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An article last month claimed that Toshiba Corp. and Tohoku University recently broke the record for the amount of data encrypted using quantum key distribution by transmitting "a few hundred gigabytes".

But QKD is merely a protocol for transmitting symmetric keys - the actual encrypted data is later sent over an insecure channel where presumably bandwidth is not a limitation (or at least any limitations are completely separate from the encryption protocol). Moreover, my understanding is that once you've transmitted a single symmetric key, the amount of data that you can encrypt with it is effectively unlimited:

The answer at https://crypto.stackexchange.com/a/2473/76433 claims that for AES-128 the risk of compromise is "very likely" after $2^{64}$ blocks of encrypted data are transmitted, but the answer at https://crypto.stackexchange.com/a/5101/76433 says that for AES-256, after $2^{50}$ blocks of data transmission the probability of data leakage is still only $2^{-29}$. The answer at https://crypto.stackexchange.com/a/66261/76433 is more conservative and recommends only encrypting 64 GiB of data per symmetric key in order to keep the collision risk down to $2^{-64}$.

So it seems that after you've transmitted a mere 256 bits of symmetric key data via QKD, the amount of data you can encrypt is effectively unlimited. (If you want to be extremely conservative and you want the risk all the way down to $2^{-64}$, then maybe you'd need to transmit a few keys in order to transmit "a few hundred gigabytes" of data.) And modern QKD technology can easily transmit millions of bits per second (although whether or not they are actually secure is a separate question). So why is it impressive that large amounts of data were transmitted?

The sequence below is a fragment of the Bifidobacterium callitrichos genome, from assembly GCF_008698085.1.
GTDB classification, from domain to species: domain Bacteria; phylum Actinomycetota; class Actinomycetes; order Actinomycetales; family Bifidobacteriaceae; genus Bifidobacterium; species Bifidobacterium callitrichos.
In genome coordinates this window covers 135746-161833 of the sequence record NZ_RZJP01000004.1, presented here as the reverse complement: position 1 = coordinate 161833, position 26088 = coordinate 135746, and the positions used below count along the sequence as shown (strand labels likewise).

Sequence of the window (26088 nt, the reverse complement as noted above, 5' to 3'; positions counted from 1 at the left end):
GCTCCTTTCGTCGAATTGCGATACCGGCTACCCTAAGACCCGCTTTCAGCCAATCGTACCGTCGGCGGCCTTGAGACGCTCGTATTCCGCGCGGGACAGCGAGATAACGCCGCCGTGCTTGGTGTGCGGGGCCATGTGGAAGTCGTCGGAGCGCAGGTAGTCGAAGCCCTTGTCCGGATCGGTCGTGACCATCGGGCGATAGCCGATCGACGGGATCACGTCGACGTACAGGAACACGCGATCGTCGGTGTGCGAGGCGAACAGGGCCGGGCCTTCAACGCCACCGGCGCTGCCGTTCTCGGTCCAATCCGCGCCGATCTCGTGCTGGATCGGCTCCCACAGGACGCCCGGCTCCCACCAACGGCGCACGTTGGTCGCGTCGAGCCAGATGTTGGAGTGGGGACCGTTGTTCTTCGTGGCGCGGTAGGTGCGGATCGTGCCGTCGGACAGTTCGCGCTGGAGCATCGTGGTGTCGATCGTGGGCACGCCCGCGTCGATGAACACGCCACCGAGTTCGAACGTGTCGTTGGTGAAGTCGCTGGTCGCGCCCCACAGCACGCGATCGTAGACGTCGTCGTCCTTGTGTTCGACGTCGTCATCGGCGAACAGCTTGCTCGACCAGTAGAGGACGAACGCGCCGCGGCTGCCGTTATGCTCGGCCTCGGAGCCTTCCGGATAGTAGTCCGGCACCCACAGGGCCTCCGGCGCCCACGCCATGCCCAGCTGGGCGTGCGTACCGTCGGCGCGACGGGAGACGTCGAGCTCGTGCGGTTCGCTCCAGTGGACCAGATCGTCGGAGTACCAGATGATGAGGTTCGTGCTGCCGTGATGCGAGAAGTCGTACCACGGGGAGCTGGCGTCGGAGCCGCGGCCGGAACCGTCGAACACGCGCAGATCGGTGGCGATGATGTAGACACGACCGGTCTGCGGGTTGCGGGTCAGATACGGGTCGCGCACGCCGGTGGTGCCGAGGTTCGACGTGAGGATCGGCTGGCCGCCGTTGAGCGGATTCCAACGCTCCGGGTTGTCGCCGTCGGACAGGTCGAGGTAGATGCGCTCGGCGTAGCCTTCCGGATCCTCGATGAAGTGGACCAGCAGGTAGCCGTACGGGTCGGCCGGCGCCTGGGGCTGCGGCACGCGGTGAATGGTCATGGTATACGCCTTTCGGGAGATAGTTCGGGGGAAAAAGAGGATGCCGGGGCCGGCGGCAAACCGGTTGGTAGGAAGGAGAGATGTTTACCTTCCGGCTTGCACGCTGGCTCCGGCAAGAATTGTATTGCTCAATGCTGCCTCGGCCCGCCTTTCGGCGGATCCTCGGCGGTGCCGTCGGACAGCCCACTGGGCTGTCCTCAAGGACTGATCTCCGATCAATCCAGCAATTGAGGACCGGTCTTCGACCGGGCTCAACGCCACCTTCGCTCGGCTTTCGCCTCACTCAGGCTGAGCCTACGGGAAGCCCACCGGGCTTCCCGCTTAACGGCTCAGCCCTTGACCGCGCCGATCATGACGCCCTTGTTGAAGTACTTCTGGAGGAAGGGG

More broadly, is there any real advantage to having a QKD system that can transmit more than ~256 bits? (Again, I'm putting aside any practical security risks of QKD and assuming for the sake of argument that it is indeed secure.)

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  • $\begingroup$ Did you find the original article? I think they used a new key for each block encryption orsimilar so that they can test the reliability of the system? $\endgroup$ – kelalaka Feb 11 at 16:28
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    $\begingroup$ @kelalaka I didn't find the original article, no. Isn't using a new key for each block a huge overkill? At that point, you might as well just use a one-time pad, which would be faster, more secure, and require less symmetric key transmission. $\endgroup$ – tparker Feb 11 at 16:32
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I believe the end goal is to use the QKD data as a one-time pad, so the QKD rate would need to be the same as the plaintext data rate. That is the only guaranteed-secure method. (Although I think QKD might be a bit of a scam.)

Also, you can't use a key forever. I recently made a 400Gbps AES-GCM encryptor. You're not supposed to send more than 2^32 blocks with the same key, because it starts to get easy to forge tags after that. This corresponds to ~8 hours' worth of data.